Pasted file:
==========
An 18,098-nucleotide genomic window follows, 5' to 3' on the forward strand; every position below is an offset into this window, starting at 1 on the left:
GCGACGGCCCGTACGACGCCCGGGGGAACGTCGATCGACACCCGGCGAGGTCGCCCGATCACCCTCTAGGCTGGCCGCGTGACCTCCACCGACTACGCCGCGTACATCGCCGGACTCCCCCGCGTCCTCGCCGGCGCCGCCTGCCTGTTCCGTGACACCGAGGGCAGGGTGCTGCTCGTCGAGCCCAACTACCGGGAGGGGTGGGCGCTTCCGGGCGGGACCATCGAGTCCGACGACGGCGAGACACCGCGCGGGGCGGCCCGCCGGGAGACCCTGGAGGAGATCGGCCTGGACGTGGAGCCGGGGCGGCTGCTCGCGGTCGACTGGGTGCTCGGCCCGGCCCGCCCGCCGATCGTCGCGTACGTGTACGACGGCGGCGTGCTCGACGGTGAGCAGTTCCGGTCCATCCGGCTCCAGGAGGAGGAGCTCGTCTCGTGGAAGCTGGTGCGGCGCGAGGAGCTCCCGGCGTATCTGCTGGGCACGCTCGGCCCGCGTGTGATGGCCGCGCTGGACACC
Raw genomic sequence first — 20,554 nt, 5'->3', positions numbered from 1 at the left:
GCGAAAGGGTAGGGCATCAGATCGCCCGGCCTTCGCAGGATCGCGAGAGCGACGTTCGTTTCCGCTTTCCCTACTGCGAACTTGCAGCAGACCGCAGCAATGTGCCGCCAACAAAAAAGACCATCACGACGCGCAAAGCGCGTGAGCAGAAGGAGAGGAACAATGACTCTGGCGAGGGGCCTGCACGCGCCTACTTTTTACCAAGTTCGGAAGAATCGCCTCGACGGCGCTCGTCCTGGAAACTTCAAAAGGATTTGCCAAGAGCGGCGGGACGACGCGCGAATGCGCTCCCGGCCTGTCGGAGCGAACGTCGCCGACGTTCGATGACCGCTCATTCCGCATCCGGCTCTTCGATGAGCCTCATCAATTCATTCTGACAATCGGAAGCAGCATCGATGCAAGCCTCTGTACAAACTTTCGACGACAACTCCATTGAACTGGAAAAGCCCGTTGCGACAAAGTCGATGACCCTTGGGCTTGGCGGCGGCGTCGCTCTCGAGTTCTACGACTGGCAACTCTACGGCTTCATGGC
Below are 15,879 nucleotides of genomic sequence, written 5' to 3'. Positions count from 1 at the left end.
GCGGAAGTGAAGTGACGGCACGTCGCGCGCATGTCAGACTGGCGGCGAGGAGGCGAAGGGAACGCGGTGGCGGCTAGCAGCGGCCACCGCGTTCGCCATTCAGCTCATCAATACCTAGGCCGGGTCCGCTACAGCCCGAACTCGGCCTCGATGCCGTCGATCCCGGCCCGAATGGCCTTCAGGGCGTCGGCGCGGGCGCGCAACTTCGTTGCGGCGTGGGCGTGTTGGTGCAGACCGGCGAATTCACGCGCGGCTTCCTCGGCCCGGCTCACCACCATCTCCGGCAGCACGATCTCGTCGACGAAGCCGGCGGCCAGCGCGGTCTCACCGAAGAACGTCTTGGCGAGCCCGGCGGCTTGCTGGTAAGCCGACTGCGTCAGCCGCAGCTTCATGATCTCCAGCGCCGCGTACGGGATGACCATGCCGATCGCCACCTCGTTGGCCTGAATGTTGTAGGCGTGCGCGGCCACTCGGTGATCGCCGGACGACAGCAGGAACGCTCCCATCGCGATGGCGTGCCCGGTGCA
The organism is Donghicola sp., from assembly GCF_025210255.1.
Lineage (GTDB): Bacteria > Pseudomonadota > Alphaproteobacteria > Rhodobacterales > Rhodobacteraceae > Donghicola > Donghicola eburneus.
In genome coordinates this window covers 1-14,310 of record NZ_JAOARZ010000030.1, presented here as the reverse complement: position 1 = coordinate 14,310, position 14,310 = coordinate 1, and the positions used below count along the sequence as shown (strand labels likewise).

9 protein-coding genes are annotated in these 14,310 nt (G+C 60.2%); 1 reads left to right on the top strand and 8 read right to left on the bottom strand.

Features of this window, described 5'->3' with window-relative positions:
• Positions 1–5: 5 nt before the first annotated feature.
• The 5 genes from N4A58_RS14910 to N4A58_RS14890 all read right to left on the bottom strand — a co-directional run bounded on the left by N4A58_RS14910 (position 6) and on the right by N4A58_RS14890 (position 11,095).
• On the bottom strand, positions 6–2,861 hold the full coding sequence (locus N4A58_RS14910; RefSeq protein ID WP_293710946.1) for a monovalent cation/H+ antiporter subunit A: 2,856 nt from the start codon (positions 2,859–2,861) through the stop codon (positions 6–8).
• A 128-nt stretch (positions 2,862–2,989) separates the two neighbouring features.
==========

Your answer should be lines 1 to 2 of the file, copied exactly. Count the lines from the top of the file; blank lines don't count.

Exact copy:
An 18,098-nucleotide genomic window follows, 5' to 3' on the forward strand; every position below is an offset into this window, starting at 1 on the left:
GCGACGGCCCGTACGACGCCCGGGGGAACGTCGATCGACACCCGGCGAGGTCGCCCGATCACCCTCTAGGCTGGCCGCGTGACCTCCACCGACTACGCCGCGTACATCGCCGGACTCCCCCGCGTCCTCGCCGGCGCCGCCTGCCTGTTCCGTGACACCGAGGGCAGGGTGCTGCTCGTCGAGCCCAACTACCGGGAGGGGTGGGCGCTTCCGGGCGGGACCATCGAGTCCGACGACGGCGAGACACCGCGCGGGGCGGCCCGCCGGGAGACCCTGGAGGAGATCGGCCTGGACGTGGAGCCGGGGCGGCTGCTCGCGGTCGACTGGGTGCTCGGCCCGGCCCGCCCGCCGATCGTCGCGTACGTGTACGACGGCGGCGTGCTCGACGGTGAGCAGTTCCGGTCCATCCGGCTCCAGGAGGAGGAGCTCGTCTCGTGGAAGCTGGTGCGGCGCGAGGAGCTCCCGGCGTATCTGCTGGGCACGCTCGGCCCGCGTGTGATGGCCGCGCTGGACACC